First look: Life in the CityCenter

By | January 7th, 2010

After spending a day as a guest at Aria Resort & Casino in Las Vegas, I said to myself: “I could live here.”

Well, almost.

Aria is part of CityCenter Las Vegas, the budget-blowing, awe-inspiring “urban community” on the Las Vegas Strip. (How budget-blowing? Try $11 billion. And how awe-inspiring? Just look at it.)

So what’s it like up close?

Every bit as awe-inspiring. And budget-blowing.

I’ve lost track of my expenses. I can’t bear to look at my guest folio. But I’m also mesmerized by this project, and have gotten lost several times while wandering around CityCenter on my own, without the benefit of a guide or a map.

Since the property is so new, even the employees occasionally lose their way here.

I’m here for two reasons: To cover the Consumer Electronics Show today and tomorrow and to do a remote broadcast of our radio program, Rudy Maxa’s World With Christopher Elliott. Aria is hosting our show, so please tune in to the show this weekend to find out more about the resort from some of the key people who work here.

In the meantime, here are the highlights I’ve experienced so far:

Jean Philippe Patisserie is the place to go for a latte and muffin after a long night at the tables. I don’t gamble (Kari’s last words to me: “Have fun. But not too much fun.”) I’m told that you must try the crepes. This ain’t no Starbucks: Jean-Philippe Maury is a world pastry champion.

Lemongrass is the only Thai restaurant on the strip. I had lunch with a friend there yesterday, and enjoyed a nice basil soup and a spicy pad dish. Highly recommend it.

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Sage serves contemporary American cuisine “spiced with global influences”. We’re going to have Chef Shawn McClain on the show Saturday to talk about his artistry. Meantime, I recommend the mushroom salad starter, Turbot and anything on the desert menu with chocolate. Sage combines farm-to-table produce, artisanal meats and sustainable seafood with an emphasis on simple, clean flavors and seasonal ingredients, according to the restaurant.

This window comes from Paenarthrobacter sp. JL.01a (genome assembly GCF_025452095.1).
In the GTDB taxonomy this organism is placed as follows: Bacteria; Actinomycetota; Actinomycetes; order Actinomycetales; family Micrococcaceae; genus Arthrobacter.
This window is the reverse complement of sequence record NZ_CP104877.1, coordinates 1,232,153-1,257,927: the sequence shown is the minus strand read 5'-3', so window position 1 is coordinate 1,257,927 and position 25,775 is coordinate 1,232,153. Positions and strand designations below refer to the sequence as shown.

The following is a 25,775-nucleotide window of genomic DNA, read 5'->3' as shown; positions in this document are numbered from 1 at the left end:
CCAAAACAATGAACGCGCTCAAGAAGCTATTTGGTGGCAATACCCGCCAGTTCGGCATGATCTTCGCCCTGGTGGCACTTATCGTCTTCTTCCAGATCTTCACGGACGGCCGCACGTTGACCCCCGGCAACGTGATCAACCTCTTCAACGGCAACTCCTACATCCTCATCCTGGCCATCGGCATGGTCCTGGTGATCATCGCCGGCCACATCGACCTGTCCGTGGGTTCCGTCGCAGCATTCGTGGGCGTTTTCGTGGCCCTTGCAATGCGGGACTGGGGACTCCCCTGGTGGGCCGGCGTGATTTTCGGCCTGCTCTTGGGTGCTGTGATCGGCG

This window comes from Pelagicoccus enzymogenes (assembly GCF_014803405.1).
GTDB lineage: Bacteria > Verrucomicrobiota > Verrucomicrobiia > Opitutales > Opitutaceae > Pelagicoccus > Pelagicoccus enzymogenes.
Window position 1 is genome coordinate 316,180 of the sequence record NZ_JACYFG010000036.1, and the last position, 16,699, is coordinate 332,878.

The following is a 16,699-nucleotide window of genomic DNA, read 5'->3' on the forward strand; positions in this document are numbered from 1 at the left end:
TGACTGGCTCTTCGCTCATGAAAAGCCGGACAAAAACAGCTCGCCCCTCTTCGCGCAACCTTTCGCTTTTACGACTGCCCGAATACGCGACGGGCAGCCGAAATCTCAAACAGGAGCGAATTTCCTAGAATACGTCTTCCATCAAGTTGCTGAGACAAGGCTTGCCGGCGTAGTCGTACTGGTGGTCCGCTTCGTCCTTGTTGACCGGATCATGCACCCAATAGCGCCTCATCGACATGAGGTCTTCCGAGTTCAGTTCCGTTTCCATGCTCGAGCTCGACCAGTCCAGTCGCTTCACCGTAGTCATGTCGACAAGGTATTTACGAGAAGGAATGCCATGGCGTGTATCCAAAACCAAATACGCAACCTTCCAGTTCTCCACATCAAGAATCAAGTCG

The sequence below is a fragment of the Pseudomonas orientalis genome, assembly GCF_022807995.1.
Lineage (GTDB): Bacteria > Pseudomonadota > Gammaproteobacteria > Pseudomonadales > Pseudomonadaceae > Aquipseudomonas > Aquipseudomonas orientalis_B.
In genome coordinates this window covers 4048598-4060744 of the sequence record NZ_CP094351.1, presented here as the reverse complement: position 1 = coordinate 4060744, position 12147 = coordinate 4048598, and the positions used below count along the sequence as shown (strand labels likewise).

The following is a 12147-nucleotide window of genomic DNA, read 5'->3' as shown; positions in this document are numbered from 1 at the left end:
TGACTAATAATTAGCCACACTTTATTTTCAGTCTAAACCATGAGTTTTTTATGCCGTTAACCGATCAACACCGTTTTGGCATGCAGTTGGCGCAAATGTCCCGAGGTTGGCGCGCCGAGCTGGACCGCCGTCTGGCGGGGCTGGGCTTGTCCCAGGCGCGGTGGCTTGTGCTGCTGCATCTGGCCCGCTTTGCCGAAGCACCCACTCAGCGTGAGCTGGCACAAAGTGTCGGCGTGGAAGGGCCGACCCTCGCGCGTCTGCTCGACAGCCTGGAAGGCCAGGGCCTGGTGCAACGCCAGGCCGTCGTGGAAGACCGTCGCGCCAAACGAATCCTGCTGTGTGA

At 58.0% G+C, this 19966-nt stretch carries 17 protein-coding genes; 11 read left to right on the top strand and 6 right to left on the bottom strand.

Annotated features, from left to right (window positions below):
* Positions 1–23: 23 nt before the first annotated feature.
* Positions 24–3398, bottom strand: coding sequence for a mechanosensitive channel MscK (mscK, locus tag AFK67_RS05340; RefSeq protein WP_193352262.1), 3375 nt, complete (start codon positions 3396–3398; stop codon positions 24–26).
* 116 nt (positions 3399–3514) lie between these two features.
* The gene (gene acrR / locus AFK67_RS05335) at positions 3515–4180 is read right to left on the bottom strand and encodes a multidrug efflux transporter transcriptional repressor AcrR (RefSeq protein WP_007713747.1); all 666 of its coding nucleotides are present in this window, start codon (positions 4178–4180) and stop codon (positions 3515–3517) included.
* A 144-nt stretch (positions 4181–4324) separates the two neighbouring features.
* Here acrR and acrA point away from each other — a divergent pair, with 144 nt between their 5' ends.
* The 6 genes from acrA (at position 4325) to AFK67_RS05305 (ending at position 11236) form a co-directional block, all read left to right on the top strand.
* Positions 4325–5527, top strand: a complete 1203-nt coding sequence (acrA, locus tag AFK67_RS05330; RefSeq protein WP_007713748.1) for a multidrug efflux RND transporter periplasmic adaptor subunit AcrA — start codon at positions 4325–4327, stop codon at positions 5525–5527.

• And don’t forget to stop by the Spa at Aria where I spent an agonizing — but ultimately, pleasant — 10 minutes in its eucalyptus steam room. Do the deep-tissue massage if you have the time, and then unwind on its heated-stone ganbanyoku beds (they’re said to have healing properties) and its infused salt room.

Once the rest of CityCenter opens, I’m sure it will be possible to live here without ever leaving. I’m waiting for someone to blog about it.

Rooms at Aria start at around $149 at this time of year, and you can expect to spend at least that much every day on food and beverages, so a vacation at CityCenter isn’t for the faint of wallet. But it is a decidedly upscale experience you should consider if the rest of the glitzy Las Vegas Strip is a little off-putting.

(Photo: Trey_Campbell/Flickr Creative Commons)

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